Seventh District Pulse - The Debt Ceiling
Today, the media is focusing on the October 1st deadline to pass a government funding resolution, but there is another pivotal matter that the House will soon address, perhaps even this week, and that is the debt ceiling. The "debt ceiling" is a statutory cap on total federal borrowing. U.S. Treasury Secretary Jack Lew has told the American people that the Federal government will exceed its capacity to borrow on October 17 of this year.
I have always said, "No," to raising the debt limit unless it is coupled with efforts to balance the budget. I have voted for balanced budget amendments to the U.S. Constitution and even introduced balanced budgets of my own on the House floor. Though we are making progress, even the most conservative Members of Congress cannot find a way to balance the budget by tomorrow, and until we do, America must continue to borrow.
Our approach in the House for the past two and a half years has called for a dollar in spending cuts for every dollar in debt limit increase; such a path would balance the budget within 10 years. We've been successful so far implementing it, and in the two and a half years that I have been in Congress, we have cut annual deficits more than in half from $1.6 trillion annually to now less than $700 billion. That said, many believe that America cannot "cut" its way into prosperity but rather must "grow" into prosperity, and in fact economic growth policies such as real tax reform, regulatory reform, and domestic energy production would lead to smaller deficits for America through economic growth and more jobs. Requiring a dollar of deficit reduction through economic growth for every dollar of debt limit increase would also balance the budget within 10 years.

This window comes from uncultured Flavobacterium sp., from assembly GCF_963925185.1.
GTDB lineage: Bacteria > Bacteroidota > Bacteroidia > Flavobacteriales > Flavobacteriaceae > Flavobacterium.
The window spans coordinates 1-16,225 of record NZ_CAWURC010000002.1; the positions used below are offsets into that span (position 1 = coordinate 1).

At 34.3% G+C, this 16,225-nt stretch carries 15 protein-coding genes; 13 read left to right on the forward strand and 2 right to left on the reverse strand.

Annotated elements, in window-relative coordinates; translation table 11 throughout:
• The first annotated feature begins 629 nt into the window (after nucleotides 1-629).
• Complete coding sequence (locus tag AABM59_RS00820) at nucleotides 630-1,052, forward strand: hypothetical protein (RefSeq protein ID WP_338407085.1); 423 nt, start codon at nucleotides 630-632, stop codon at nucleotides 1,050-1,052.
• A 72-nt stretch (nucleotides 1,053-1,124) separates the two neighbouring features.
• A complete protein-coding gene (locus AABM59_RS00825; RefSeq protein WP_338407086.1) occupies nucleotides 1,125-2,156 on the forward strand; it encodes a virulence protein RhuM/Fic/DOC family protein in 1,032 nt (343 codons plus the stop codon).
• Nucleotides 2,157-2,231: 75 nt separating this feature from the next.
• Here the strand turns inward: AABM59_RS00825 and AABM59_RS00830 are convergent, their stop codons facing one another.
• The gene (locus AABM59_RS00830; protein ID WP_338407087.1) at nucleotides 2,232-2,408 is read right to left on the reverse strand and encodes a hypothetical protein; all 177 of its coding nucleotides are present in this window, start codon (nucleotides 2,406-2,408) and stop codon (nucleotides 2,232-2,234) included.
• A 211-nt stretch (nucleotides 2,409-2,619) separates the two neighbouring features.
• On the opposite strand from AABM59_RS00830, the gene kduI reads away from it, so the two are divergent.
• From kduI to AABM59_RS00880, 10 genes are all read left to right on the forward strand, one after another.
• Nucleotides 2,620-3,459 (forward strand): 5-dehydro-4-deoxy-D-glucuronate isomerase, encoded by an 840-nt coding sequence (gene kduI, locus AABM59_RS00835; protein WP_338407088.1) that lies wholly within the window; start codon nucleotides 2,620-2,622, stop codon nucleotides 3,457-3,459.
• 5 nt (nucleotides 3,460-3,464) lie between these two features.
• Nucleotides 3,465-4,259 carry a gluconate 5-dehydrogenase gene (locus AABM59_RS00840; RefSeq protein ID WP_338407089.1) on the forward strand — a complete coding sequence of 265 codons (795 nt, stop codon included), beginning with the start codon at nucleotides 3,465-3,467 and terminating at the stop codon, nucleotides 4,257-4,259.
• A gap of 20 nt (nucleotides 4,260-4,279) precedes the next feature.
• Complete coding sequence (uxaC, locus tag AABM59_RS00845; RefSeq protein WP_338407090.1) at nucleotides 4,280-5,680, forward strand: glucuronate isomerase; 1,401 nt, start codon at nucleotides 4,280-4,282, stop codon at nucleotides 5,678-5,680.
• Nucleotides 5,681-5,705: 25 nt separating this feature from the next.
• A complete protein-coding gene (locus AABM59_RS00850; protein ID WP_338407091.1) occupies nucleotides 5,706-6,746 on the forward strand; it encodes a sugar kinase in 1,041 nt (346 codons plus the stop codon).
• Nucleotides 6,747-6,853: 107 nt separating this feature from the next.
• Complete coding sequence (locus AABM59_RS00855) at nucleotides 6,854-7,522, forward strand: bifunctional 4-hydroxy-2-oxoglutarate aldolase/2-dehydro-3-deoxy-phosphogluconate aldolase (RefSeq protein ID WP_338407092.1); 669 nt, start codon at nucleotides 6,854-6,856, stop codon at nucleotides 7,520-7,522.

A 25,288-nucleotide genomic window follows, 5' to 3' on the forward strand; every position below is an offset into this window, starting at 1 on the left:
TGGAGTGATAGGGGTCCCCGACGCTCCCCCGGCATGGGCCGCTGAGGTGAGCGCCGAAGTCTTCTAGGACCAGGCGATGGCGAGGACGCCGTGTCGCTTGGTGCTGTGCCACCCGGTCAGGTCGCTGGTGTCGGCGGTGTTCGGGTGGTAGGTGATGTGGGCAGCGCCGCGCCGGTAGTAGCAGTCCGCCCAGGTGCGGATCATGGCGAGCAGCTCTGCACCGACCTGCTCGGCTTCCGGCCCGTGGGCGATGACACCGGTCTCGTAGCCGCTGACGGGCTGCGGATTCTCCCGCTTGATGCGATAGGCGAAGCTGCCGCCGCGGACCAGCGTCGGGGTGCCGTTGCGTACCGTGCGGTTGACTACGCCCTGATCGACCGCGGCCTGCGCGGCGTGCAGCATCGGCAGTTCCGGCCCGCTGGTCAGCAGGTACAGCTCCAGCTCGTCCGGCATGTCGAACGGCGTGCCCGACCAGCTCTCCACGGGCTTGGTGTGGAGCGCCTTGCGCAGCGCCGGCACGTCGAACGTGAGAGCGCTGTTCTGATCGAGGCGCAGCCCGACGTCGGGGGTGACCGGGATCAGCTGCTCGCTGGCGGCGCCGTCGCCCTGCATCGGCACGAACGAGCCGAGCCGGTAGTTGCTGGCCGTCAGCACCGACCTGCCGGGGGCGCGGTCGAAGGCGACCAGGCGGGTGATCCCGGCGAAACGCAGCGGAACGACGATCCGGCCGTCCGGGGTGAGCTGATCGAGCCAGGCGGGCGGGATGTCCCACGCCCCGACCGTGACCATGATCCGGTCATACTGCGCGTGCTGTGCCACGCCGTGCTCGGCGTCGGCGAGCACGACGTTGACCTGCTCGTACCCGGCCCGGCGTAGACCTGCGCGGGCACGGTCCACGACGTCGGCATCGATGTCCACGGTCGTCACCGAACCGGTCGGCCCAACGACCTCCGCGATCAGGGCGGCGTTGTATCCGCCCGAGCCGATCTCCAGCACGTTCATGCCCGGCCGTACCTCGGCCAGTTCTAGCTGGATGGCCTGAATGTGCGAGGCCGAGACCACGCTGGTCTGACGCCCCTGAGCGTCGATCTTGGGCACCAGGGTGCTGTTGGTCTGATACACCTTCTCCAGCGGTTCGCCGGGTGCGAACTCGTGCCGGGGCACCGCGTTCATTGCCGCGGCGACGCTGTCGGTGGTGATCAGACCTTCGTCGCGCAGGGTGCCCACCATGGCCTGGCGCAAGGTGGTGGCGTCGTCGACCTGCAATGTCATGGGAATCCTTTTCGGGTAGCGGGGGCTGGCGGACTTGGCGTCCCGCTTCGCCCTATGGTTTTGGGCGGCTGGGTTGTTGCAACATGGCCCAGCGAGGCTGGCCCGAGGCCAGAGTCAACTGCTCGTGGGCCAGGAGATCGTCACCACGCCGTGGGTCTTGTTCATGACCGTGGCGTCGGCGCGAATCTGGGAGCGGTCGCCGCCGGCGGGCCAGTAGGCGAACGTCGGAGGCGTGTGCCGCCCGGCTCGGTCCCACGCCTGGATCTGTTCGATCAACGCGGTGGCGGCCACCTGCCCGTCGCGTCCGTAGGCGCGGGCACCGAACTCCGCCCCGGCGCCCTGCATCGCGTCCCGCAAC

Spending reductions are certainly a priority for me, but economic growth is undeniably important. Do you value good economic growth policies as much as you value spending reductions as a mechanism for moving America towards a balanced budget?
20.2% No. Dollar-for-dollar spending cuts are my priority. I don't care where you cut the money from, but Congress must make those cuts. Some people call it "austerity," but I call it common sense budgeting around my family dinner table.
6.2% No, I don't value economic growth as much as I value spending cuts, but I do see the value in having some of both. I would prefer a bill that focuses primarily on cuts in spending, but if you can't find all of the dollars there, economic growth would be a good second choice.
44.1% Yes. We have to address our long-term debt situation and we can't do that without both spending reductions and economic growth. Tax reform, for example, could put the American economy on steroids. We must have more jobs and more growth if America is to prosper long-term, and so anything dollar-for-dollar that you can do to decrease deficits through economic growth will be a winning solution.
15.2% Yes, because so far the only things that Congress and the President have passed into law are spending cuts. Whether national security or investments here at home, I worry that soon we will have cut too much. We need to move beyond just cutting and we need to look at long-term policy goals. If we use these negotiation opportunities to restore growth to our economy, then the rest of our issues will take care of themselves over time. Jobs and the economy must be the top priority, and "pro-growth" policies are needed to get us there.
.2% I don't know and I have no opinion on this issue.
13.9% None of these answers reflect my views.